doi:10.1016/j.jsams.2010.10.576

Physical activity and psychological distress in older men: Findings from the NSW 45 and Up Study

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E. George 1,∗ , L. Jorm 2 , G. Kolt 1 , H. Bambrick 2 , S. Lujic 2

Validity of active Australia physical activity questions in older adults K. Heesch 1,∗ , R. Hill 2 , J. van Uffelen 2 , W. Brown 2 1 Institute of Health and Biomedical Innovation, Queensland

University of Technology, Australia 2 School of Human Movement Studies, The University of Queensland, Australia Introduction: The Active Australia physical activity survey (AAS) is used for physical activity (PA) surveillance in the general Australian adult population. Given the ageing of the population and the health benefits of PA for older adults, this group should be included in PA surveillance and, for comparison with younger adults, be asked the same PA surveillance questions. However, the appropriateness of the AAS for older adults has not been evaluated. Our aim was to examine the criterion validity of the AAS questions in older adults. Three criterion measures were used: pedometer step counts, body mass index (BMI), and selfreported physical function. Methods: Participants were 51 community-dwelling adults, aged 65–89 years, who reported the ability to walk at least 100 m. They completed a selfadministered version of the AAS as part of a larger study of older adults. They also completed a physical function survey (SF-36 function scale) and had their weight and height measured, for calculating BMI. During the 7 days prior to the interview, participants each wore a YAMAX Digiwalker SW200 pedometer and recorded their daily steps in a diary. Using the AAS data, daily walking minutes and daily total PA minutes (walking, moderate-intensity PA, vigorous-intensity PA) were compared with the three criterion measures using Spearman rank-order correlations. Results: 26 men and 25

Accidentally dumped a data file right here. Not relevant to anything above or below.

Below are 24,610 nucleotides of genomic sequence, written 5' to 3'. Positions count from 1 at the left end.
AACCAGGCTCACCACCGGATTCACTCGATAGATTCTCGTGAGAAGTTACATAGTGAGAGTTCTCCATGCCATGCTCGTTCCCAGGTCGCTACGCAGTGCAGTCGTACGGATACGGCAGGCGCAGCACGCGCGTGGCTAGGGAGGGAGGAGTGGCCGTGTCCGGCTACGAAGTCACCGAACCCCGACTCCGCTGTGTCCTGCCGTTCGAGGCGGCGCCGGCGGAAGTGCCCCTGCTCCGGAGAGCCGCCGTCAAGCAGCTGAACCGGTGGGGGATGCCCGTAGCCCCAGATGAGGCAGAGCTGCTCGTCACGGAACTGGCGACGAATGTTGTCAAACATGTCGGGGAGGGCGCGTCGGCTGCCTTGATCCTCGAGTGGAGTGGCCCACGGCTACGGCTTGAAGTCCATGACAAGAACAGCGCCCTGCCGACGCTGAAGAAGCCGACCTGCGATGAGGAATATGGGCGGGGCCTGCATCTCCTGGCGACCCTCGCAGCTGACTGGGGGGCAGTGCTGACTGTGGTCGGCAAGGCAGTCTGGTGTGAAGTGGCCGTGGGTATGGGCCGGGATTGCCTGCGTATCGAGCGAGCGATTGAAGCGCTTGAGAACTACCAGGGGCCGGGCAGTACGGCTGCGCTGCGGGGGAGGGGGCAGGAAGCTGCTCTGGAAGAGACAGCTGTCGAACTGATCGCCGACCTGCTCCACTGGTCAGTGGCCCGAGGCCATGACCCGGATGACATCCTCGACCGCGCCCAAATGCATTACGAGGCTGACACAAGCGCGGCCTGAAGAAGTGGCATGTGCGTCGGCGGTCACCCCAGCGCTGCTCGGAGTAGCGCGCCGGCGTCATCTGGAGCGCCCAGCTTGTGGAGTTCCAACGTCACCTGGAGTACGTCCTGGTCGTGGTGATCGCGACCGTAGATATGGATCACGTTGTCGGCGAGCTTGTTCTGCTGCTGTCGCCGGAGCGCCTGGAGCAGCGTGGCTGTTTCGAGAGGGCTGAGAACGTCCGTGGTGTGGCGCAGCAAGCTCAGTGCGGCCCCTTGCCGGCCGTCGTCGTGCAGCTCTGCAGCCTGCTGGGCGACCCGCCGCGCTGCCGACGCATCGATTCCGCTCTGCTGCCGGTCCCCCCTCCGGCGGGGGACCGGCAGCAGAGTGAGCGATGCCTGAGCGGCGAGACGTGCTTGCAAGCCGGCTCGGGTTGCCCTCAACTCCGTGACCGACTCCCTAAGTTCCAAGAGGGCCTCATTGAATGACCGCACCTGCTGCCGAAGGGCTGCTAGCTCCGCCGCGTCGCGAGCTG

doi:10.1016/j.jsams.2010.10.577 117

1 School

of Biomedical and Health Sciences, University of Western Sydney, Australia 2 School of Medicine, University of Western Sydney, Australia Introduction: The ageing population places significant strain on healthcare systems and poses a substantial economic burden worldwide. Whilst many governments encourage older adults to remain active, participating in enough physical activity to afford health benefits can be challenging. Participation in regular physical activity has been associated with a range of health benefits, including improved mental health and, in particular, a reduction of depressive symptoms. Studies examining this association in older men are, however, sparse. The aims of this study were to: examine the association between levels of physical activity and psychological distress in older men; determine whether this association varied with remoteness of residence; and establish whether any confounding or mediating factors contributed to this association. Methods: This representative sample comprised 17,689 men aged 65 years and over, drawn from the 45 and Up Study—a longitudinal cohort study providing data on a broad range of health and demographic characteristics in approximately 260,000 participants from across New South Wales, Australia. Baseline data on physical activity (Active Australia Survey) and psychological distress (Kessler-10) were used in this study for cross-sectional analysis. Odds ratios (ORs) and 95% confidence intervals (CIs) were calculated using logistic regression. Results: A total of 5% of men within the sample experienced high/very high levels of psychological distress, with this proportion being highest in men aged ≥85 years (6.8%). A total of 4.7% of participants reported participating in no sessions of physical activity in the past week. This proportion increased with age (12.9% of men aged ≥85) and was